Initially, Michael G. Wilson confirmed that Casino Royale would either be filmed or take place in Prague and South Africa. However, Eon Productions encountered problems in securing film locations in South Africa.[11] After no other locations became available, the producers had to reconsider their options. In September 2005, Martin Campbell and director of photography Phil Meheux were scouting Paradise Island in the Bahamas as a possible location for the film.[12] On 6 October 2005, Martin Campbell confirmed that Casino Royale would film in the Bahamas and "maybe Italy". In addition to the extensive location filming, studio work including choreography and stunt coordination practice was performed at the Barrandov Studios in Prague and at Pinewood Studios where the film used several stages as well as the paddock tank and the historic 007 Stage. Further shooting in the UK was scheduled for Dunsfold Aerodrome in Surrey, the cricket pavilion at Eton College (although that particular scene was cut from the completed movie) and the Millbrook Vehicle Proving Ground in Bedfordshire.[13]

After Prague, the production moved to the Bahamas. Several locations around New Providence were used for filming during February and March, particularly on Paradise Island. Footage set in Mbale, Uganda, was filmed at Black Park, a Country Park in Buckinghamshire, on 4 July 2006. Additional scenes took place at Albany House, an estate owned by golfers Ernie Els and Tiger Woods.[14] The crew returned to the Czech Republic in April, and continued there, filming in Prague, Planá and Loket, before completing in the town of Karlovy Vary in May. A famous Czech spa, Karlovy Vary, in German known as the Karlsbad,[15] was used as the exterior of the Casino Royale, with the Grandhotel Pupp serving as "Hotel Splendide".[16] The main Italian location was Venice, where the majority of the film's ending is set. Other scenes in the latter half of the film were shot in late May and early June at the Villa del Balbianello on the shores of Lake Como.[17] Further exterior shooting for the movie took place at properties such as the Villa la Gaeta, near the lakeside town of Menaggio.[13]

A recreation of the Body Worlds exhibit provided a setting for one scene in the film. Among the Body Worlds plastinates featured in that scene were the Poker Playing Trio (which plays a key role in one scene) and Rearing Horse and Rider. The exhibition's developer and promoter, German anatomist Gunther von Hagens, also has a cameo appearance in the film,[18] although only his trademark hat is actually visible on screen.

On 30 July 2006, a fire broke out at the 007 Stage. The damage was significant, but had no effect on the release of Casino Royale as the incident occurred one week after filming had been completed, and the sets were in the process of being dismantled.[19] On 11 August 2006, Pinewood Studios confirmed that no attempt would be made to salvage the remains of the stage;[20] instead it would be rebuilt from scratch.[21]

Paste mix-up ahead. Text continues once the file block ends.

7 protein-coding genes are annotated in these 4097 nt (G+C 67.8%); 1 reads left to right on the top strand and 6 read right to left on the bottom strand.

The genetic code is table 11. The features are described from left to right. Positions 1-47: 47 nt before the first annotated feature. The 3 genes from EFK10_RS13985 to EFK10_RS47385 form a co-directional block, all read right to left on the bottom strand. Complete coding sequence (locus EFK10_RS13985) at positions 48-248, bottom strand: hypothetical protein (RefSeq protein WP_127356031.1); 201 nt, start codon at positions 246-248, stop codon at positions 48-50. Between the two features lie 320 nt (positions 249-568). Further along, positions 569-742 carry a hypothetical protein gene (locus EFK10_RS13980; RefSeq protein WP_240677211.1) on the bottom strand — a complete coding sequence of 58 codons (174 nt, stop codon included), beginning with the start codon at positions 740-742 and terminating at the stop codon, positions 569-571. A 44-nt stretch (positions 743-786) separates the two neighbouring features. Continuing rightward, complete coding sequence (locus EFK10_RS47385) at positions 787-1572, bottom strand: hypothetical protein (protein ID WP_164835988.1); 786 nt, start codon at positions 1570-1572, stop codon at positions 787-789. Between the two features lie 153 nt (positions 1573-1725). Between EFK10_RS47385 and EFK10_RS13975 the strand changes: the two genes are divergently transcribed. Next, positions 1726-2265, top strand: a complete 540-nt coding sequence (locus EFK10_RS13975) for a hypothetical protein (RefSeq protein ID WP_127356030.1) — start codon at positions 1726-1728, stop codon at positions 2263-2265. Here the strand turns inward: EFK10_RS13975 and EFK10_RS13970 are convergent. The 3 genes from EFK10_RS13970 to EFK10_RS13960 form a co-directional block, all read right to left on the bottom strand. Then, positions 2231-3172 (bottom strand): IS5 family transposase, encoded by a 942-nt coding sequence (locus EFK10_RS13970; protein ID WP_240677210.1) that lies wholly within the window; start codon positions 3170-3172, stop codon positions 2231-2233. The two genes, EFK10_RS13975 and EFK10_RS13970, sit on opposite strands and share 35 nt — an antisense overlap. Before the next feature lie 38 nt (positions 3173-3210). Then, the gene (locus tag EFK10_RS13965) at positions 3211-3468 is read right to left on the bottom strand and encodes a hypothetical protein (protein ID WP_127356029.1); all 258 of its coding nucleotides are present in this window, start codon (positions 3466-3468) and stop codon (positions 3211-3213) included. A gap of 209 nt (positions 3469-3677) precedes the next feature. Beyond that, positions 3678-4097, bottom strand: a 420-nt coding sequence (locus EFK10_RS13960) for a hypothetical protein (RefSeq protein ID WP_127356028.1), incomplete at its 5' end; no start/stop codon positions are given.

Quantum of Solace (2008)

Quantum of Solace was shot in six countries.[22] Second unit filming began in Italy at the Palio di Siena horse race on 16 August 2007:[23] although at this point Forster was unsure how it would fit into the film.[24] Some scenes were filmed also in Maratea and Craco, two small distinctive towns in Basilicata in southern Italy.[25] Other places used for location shooting were Madrid in August 2007;[26] Baja California, Mexico in early 2008, for shots of the aerial battle;[27][28] Malcesine, Limone sul Garda and Tremosine in Italy during March,[29] and at Talamone during the end of April.[30] The main unit began on 3 January 2008,[31] at Pinewood Studios. The 007 Stage was used for the fight in the art gallery,[32] and an MI6 safehouse hidden within the city's cisterns,[33] while other stages housed Bond's Bolivian hotel suite,[34] and the MI6 headquarters.[33] Interior and exterior airport scenes were filmed at Farnborough Airfield and the snowy closing scenes were filmed at the Bruneval Barracks in Aldershot.[35]

Shooting in Panama City began on 7 February 2008 at Howard Air Force Base. The country doubled for Haiti and Bolivia, with the National Institute of Culture of Panama standing in for a hotel in the latter country. A sequence requiring several hundred extras was also shot at nearby Colón.[36] Shooting in Panama was also carried out at Fort Sherman, a former US military base on the Colón coast. Forster was disappointed he could only shoot the boat chase in that harbour, as he had a more spectacular vision for the scene.[37] Officials in the country worked with the locals to "minimise inconvenience" for the cast and crew, and in return hoped the city's exposure in the film would increase tourism.[38] The crew was going to move to Cusco, Peru for ten days of filming on 2 March,[36] but the location was cancelled for budget reasons.[22] Twelve days of filming in Chile began on 24 March at Antofagasta. There was shooting in Cobija, the Paranal Observatory, and other locations in the Atacama Desert.[39] Forster chose the desert and the observatory's ESO Hotel to represent Bond's rigid emotions, and being on the verge of committing a vengeful act as he confronts Greene in the film's climax.[40][41]